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It sounds like the delimiter is (char)0 where the original command line had one or more blanks.
Then I'm not sure whether your fgets is stopping on that (char)0 so you need another to get more. Or whether the fgets was OK and you just thought you got too little. Simple methods of displaying what you read would of course stop on the (char)0.
Such discussion as I have seen appears says fgets does not do anything special with '\0' in its input, which makes it quite difficult to distinguish an embedded '\0' in the string it read from the '\0' it adds at the end. Probably difficult enough that you should not use fgets for this purpose. Use some other function for reading.
I don't think changing the way you open the file helps.
How can i read it with another function?
The obvious (though certainly not only) choice is fread().
Assuming the requested length is large enough and there is no '\n' character in the buffer, I think fgets and fread would read the same thing into the buffer. The important difference is the return value from fread tells you how much it read.
If you just look in the buffer, the first '\0' you find is just the end of the argv part. Just past that '\0' is the argv part and so on for however many args there are. But you need to know where to stop. Knowing how much was read is the advantage of fread over fgets.
This holds the complete command line for the process, unless the process is a zombie.
In the latter case, there is nothing in this file: that is, a read on this file will
return 0 characters. The command-line arguments appear in this file as a set of null-
separated strings, with a further null byte ('\0') after the last string.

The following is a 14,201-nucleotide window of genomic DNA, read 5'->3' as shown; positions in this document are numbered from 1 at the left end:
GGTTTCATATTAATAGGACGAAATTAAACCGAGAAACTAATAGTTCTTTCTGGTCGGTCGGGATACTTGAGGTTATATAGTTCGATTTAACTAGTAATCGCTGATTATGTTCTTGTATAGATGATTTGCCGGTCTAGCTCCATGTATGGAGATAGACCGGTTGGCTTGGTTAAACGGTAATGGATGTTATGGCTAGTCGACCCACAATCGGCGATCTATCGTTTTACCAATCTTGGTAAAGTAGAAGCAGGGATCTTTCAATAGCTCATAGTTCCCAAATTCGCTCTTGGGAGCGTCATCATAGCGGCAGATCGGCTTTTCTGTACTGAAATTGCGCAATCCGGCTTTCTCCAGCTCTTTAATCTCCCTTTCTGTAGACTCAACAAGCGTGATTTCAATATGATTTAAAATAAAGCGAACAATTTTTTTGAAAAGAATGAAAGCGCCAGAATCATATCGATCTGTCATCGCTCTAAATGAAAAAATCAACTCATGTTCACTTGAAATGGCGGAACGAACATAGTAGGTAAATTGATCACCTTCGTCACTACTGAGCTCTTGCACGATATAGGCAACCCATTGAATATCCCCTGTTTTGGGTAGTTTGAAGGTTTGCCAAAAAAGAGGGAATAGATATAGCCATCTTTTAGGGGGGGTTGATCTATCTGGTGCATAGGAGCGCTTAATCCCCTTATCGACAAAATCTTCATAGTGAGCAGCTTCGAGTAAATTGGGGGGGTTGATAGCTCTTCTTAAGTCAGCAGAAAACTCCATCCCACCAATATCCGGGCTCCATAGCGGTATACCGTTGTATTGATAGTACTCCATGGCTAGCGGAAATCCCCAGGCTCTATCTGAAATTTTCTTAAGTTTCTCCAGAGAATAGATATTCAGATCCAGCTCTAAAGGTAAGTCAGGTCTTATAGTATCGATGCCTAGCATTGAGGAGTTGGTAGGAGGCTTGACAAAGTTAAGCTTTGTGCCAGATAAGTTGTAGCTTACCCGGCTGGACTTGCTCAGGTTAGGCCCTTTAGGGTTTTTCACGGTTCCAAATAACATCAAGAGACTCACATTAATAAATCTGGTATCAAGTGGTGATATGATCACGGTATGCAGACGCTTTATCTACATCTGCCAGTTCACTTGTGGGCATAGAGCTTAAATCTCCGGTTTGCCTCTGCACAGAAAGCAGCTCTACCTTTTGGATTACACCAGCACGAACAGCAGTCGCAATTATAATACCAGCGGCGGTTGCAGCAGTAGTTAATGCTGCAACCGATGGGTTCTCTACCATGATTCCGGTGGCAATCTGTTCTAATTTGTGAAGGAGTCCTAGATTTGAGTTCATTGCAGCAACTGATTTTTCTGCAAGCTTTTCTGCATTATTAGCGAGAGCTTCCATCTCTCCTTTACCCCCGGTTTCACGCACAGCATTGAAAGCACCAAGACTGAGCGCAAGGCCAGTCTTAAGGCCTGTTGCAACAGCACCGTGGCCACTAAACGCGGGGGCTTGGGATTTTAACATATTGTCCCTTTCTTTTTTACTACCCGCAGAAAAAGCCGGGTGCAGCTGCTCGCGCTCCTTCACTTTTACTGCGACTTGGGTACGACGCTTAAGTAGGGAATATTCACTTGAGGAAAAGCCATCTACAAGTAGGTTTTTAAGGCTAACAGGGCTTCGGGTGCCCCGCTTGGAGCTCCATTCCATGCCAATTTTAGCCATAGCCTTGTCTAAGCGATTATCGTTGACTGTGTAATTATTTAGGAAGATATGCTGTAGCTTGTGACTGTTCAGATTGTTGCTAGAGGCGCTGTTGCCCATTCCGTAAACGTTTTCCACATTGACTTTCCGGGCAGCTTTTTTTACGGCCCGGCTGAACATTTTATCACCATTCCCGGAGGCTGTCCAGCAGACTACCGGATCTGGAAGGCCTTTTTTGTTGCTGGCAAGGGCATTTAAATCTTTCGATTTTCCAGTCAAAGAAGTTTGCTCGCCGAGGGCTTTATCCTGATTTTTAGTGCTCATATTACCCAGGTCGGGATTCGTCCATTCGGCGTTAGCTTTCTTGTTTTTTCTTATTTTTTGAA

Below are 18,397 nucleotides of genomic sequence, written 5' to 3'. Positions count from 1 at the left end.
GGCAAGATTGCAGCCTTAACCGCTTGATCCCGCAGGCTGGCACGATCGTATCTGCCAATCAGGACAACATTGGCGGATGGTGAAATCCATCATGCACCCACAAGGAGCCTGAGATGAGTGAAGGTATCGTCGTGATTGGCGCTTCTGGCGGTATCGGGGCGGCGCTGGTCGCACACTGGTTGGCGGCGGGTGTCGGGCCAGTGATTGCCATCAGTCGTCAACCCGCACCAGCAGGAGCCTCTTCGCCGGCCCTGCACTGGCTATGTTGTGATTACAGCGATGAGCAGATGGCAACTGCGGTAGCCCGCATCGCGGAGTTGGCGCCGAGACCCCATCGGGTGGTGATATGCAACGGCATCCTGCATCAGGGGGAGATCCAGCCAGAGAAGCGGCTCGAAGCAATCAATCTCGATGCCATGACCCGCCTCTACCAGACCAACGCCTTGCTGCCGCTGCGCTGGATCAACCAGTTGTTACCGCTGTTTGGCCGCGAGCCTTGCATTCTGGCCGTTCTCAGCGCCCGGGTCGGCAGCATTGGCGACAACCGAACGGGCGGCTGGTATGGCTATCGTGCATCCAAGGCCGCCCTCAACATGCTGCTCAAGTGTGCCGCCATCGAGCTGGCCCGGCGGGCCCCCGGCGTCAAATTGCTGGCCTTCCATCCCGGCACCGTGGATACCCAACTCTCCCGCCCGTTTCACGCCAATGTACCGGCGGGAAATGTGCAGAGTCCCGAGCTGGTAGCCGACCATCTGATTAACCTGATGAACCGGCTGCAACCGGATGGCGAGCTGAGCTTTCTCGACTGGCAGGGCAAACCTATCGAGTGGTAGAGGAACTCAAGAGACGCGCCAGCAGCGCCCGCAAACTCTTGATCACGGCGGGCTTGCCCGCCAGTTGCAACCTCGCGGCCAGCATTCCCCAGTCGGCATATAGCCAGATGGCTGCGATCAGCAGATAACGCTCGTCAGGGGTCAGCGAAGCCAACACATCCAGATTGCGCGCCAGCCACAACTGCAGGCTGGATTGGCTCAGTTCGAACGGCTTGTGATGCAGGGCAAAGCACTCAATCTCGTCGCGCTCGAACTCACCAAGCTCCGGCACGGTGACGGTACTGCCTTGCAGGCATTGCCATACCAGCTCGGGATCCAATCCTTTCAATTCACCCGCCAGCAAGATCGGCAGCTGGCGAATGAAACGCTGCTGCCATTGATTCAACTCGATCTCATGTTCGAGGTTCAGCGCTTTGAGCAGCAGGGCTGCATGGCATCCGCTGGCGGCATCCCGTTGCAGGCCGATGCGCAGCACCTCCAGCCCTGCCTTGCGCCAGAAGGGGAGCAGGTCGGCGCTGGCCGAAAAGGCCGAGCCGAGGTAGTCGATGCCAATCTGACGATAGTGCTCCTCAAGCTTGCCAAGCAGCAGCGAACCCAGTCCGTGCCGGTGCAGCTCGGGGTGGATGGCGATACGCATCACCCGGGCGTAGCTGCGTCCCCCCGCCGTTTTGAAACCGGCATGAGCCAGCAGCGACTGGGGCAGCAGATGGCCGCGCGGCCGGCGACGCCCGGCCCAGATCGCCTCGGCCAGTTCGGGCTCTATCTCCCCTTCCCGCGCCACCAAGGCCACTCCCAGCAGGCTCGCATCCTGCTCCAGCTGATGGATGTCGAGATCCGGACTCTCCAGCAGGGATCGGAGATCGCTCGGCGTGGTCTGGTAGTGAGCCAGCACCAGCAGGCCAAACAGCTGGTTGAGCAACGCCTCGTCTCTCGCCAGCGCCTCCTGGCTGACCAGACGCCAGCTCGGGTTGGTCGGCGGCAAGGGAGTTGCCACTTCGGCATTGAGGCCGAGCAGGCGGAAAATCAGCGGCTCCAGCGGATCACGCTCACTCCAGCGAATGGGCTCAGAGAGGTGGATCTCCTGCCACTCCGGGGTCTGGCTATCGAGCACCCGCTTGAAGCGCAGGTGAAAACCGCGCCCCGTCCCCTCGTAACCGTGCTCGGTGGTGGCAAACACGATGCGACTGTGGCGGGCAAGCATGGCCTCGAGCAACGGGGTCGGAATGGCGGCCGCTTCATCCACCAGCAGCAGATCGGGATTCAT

That tells me that read (with open proper) is the most appropriate because it doesn't involve a libc buffer and it returns the number of bytes read, a combination that isn't provided by other functions.
2) I should have looked for the documentation you just quoted, rather than guessing based on just the info the OP provided.
Now that I've seen the documentation, I think even fgets() would be fine for reading this file. The trick is what to do with the result.
Each part will be terminated with '\0' so a '\0' in the buffer doesn't mark the end of the whole command line, just the end of each part. The end of the whole command line will be marked with three '\0\ in a row (two in a row from the file, plus one more added by fgets).
I suggested read because it's a system call and the file isn't a text file, per se, because of the embedded null characters. For that reason, buffered operations, e.g. fgets, might interpret the input incorrectly, especially if for some reason an argument contained a newline. It's essentially just a binary data file that happens to be text and null characters merely by the convenience of the shell being a textual world. You gain nothing over read by using a libc stream operation, other than overhead.